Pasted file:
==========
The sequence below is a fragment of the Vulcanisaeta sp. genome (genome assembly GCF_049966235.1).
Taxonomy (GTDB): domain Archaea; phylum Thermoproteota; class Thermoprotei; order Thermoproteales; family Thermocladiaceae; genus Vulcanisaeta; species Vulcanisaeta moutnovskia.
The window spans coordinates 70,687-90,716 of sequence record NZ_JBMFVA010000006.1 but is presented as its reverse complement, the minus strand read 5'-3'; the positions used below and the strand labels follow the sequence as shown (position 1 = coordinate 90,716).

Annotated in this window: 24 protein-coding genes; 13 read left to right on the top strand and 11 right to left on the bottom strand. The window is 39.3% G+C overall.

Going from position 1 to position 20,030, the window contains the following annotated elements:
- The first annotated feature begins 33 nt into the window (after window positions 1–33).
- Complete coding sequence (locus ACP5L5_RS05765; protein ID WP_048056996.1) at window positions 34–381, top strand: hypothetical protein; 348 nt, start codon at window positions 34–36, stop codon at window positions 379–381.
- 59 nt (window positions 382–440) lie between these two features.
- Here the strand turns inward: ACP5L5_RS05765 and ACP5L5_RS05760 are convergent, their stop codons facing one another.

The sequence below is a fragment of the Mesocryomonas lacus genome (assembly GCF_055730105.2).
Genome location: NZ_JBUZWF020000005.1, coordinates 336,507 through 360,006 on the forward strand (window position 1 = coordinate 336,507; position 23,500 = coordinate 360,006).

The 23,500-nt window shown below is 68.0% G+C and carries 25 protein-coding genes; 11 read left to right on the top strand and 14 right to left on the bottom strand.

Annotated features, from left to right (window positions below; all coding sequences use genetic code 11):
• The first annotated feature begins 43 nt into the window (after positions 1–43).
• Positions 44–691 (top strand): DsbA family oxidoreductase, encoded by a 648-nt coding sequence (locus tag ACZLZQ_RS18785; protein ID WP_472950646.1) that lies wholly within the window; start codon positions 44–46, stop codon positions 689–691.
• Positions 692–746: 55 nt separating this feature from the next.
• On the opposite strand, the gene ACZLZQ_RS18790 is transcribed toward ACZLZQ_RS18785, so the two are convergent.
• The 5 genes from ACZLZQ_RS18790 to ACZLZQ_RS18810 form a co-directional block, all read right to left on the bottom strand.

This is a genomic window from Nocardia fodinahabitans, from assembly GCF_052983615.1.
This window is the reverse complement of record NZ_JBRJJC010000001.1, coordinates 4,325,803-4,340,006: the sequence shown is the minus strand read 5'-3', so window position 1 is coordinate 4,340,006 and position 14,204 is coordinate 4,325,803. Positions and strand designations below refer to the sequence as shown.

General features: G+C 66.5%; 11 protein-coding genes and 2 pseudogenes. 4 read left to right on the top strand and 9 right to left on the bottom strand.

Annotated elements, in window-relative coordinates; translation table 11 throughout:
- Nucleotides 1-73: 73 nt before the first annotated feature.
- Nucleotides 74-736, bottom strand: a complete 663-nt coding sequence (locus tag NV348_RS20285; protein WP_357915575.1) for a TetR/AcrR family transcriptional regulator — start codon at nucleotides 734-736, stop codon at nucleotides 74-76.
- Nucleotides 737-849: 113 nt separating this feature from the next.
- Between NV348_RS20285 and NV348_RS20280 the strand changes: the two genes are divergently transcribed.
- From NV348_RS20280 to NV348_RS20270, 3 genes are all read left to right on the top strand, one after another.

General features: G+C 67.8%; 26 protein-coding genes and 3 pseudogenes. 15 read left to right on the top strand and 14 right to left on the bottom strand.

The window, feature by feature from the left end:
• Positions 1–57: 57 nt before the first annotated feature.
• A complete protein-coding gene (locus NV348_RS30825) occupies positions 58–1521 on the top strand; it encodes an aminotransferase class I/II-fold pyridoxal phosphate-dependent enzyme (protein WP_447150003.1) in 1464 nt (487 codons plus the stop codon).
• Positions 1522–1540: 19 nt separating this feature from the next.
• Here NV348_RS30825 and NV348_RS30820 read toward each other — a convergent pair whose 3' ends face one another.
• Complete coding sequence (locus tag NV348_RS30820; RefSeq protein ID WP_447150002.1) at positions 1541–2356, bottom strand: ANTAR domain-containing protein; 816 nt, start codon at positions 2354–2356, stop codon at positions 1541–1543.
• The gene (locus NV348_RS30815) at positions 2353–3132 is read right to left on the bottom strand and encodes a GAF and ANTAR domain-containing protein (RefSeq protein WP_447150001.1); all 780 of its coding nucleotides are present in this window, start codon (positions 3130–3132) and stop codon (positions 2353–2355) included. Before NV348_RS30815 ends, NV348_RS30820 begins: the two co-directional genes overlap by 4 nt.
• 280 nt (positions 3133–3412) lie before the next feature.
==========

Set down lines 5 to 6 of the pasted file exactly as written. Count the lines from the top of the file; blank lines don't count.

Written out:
Going from position 1 to position 20,030, the window contains the following annotated elements:
- The first annotated feature begins 33 nt into the window (after window positions 1–33).